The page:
WiFi Basics Part 2: Standards and Amendments Through 802.11n

Today, WiFi is everywhere: coffee shops, restaurants, retail, hotels, sports venues, etc. We can access it from our laptops, tablets, and smartphones. At home there may be game consoles, smart home devices, and set top boxes. I have several ChromeCast devices. They turn your TV into a wireless network device that you can stream movies from your computer or phone directly to the TV. It is so pervasive in our lifestyle that we don’t give it a second thought.

Interesting tidbit: I’ve worked extensively with national hotel chains, and I can tell you that in 2012 the average business traveler had 2 WiFi devices connection to the hotel network. Today, that number is between 3 and 3.5 devices per guest room. I’ve seen many hotels scrambling to increase capacity due to customer demand.

But it wasn’t that long ago when WiFi was only used by geeks and large corporations. This is the second article in a series covering WiFi basics. If you missed the first part, check it out here. We will be discussing the evolution of the different standards and amendments; their properties and capabilities.

In the beginning, there was the 802.11-1997 standard. The original version was more a precursor to useable WiFi. The standard included FHSS (frequency-hopping spread spectrum), DSSS (direct sequence spread spectrum) in the 2.4GHz band, as well as Infrared. Bandwidth was limited to 1-2Mbps. The standard was so loosely defined that there were many commercial products where interoperability was very difficult, if not impossible. The most popular were products made by Proxim and Symbol (now part of Motorola).

The first ‘real’ WiFi: 802.11b

Most don’t realize that the 802.11a and 802.11b amendments were released at the same time (1999). We’ll talk about 11b first because it builds on the original standard.

First of all, 11b uses DSSS which spreads the signal power over a band of frequencies approximately 22MHz wide. The advantage is the increased signal-to-noise performance as compared to previous methods. The second major improvement was to use an advanced coding technique called CCK (complimentary code keying). The result was an increase in throughput to 11Mbps as well as improved performance. This also includes that ability to step the throughput down to 5.5, 2, and 1Mbps as necessary.

11b was fairly popular. One of the main reasons was the creation of the WiFi Alliance. This non-profit organization was started in 1999 by several tech companies to ensure interoperability of products between manufacturers.

802.11a was kind of like the Edsel of WiFi, technologically ahead of its time, and no one wanted it.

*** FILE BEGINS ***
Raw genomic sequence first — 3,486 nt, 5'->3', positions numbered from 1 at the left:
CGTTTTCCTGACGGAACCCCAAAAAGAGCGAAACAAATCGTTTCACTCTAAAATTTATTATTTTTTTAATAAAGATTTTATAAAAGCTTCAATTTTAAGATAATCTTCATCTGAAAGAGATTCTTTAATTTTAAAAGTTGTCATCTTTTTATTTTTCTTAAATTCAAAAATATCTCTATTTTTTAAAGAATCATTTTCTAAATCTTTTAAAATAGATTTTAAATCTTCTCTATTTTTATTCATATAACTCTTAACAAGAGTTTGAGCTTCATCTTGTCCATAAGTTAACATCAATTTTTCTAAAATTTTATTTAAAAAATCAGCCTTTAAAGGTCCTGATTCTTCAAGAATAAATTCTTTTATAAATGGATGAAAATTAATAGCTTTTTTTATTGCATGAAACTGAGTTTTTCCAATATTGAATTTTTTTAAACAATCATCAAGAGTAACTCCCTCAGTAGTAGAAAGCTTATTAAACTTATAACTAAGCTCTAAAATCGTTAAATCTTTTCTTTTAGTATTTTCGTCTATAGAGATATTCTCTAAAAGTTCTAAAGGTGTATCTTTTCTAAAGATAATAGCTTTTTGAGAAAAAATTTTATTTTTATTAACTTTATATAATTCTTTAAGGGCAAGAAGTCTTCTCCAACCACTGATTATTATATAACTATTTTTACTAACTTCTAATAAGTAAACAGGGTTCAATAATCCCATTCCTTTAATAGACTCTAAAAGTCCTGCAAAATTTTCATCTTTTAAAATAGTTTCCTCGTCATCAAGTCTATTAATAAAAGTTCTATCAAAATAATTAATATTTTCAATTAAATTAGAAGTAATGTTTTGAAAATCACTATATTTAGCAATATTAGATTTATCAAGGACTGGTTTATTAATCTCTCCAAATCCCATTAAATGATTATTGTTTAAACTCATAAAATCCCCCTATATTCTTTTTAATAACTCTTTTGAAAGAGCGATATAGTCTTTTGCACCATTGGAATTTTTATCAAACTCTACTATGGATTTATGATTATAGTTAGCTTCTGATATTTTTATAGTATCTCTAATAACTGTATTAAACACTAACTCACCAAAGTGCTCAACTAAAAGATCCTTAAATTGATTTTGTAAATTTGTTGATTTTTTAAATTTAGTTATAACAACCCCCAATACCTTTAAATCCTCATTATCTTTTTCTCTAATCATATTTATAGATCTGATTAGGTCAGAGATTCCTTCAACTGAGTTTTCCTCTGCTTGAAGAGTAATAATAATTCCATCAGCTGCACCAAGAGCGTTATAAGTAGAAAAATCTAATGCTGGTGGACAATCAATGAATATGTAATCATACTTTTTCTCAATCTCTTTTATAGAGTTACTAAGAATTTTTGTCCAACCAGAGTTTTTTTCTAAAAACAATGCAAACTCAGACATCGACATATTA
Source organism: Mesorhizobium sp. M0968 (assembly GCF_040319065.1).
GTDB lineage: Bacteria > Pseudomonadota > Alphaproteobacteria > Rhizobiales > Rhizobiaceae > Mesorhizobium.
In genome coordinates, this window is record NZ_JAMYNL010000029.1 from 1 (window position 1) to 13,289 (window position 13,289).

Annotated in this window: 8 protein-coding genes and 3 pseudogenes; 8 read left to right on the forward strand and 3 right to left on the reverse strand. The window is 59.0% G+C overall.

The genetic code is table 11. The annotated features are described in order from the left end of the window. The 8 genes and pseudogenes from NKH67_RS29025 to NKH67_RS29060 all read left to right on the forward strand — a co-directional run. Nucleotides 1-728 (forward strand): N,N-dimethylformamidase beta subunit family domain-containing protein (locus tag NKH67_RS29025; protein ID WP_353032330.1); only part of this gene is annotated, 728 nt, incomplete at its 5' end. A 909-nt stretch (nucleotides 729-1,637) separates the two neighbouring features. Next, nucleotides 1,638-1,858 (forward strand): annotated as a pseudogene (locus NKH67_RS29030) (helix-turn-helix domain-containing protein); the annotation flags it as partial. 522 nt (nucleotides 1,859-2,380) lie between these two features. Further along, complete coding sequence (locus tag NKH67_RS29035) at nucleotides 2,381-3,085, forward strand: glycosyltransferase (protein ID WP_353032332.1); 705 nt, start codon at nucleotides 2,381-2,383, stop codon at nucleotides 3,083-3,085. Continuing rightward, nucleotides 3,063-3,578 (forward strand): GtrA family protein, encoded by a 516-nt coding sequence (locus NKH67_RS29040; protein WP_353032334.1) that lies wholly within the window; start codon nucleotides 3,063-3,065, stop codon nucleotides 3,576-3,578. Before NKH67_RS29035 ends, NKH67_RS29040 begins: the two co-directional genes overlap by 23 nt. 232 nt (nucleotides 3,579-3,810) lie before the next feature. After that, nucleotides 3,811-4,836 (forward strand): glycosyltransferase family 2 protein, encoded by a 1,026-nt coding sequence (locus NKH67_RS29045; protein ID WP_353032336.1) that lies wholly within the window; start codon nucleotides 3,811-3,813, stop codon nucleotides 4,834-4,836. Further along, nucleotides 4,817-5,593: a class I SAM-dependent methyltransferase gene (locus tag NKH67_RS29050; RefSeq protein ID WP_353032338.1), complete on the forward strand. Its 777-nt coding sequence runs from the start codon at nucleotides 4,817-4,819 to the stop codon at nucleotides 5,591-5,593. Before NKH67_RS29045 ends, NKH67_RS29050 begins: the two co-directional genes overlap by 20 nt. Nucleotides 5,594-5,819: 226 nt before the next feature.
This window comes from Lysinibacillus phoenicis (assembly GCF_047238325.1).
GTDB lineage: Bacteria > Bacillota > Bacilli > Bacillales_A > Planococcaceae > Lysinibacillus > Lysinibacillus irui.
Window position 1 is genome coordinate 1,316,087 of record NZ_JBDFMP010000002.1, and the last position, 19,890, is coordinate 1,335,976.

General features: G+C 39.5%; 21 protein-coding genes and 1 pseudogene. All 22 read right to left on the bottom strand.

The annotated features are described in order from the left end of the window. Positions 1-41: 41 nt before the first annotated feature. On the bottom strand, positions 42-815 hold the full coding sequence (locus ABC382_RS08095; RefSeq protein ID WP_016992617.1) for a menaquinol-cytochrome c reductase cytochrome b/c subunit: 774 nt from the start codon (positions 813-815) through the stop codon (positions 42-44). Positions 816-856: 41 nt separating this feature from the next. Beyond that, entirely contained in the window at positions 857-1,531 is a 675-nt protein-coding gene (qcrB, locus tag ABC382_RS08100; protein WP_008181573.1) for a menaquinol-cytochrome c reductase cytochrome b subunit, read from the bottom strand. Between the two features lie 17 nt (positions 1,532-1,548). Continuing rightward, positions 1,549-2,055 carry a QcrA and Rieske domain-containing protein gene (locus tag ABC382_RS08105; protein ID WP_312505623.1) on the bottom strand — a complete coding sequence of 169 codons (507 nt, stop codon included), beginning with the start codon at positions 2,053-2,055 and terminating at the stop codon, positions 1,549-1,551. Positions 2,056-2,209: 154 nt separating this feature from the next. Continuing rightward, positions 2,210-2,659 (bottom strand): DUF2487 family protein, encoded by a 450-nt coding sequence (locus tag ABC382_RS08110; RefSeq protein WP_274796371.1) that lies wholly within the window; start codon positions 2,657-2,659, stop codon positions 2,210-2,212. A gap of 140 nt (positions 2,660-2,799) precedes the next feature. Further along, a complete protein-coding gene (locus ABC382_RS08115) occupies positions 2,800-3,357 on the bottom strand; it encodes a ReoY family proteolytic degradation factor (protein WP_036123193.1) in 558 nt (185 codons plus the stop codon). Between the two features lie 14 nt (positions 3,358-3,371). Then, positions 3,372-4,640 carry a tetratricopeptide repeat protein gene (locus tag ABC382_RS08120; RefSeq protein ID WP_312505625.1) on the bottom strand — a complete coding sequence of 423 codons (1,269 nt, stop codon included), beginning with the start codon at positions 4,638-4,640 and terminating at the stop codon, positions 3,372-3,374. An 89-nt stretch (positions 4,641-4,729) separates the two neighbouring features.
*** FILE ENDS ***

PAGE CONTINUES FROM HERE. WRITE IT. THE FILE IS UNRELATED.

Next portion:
As I mentioned, the 11a and 11b amendments were released at the same time. But, 11a was originally proposed earlier, hence the ‘a’ because it was first. The 11a specs are very different.

First, it uses the 5GHz band; with all the advantages and disadvantages inherent in the higher frequencies.

Second is the use of OFDM (orthogonal frequency division multiplexing). This technique splits the RF channel into 64 sub-channels (sub-carriers), transmitting smaller amounts of data across multiple sub-channels simultaneously. The result is up to 54Mbps throughput, with the ability to step down to 48, 36, 24, 18, 12, 9, and 6Mbps. It also significantly reduces the problem of interference due to multipath. 11a is not compatible with 11b.

11a was not very popular, primarily due to the cost. As a general rule, higher frequency capable equipment is more expensive to manufacture.

Game Changer: 802.11g

802.11g, released 2003 was a true game-changer. Basically, it combined the best of both worlds. It uses the 2.4GHz band, along with the superior OFDM modulation technique; at costs close to 11b devices. One major downside was the requirement for backwards compatibility; 11g devices had to be able to communicate with 11b devices. This capability can severely affect the performance of your WiFi network; which is a topic to be discussed in a future article.

11g was immensely popular. It was responsible for the explosion if WiFi in the broader consumer market. In fact, that was when many ISPs started including WiFi in their CPE (customer premise equipment) gear. For many people, their first WiFi experience was an 11g wireless router. The most successful was Linksys WRT54G, originally released late 2002. Part of the reason is the ability to customize the firmware; another topic for a future article.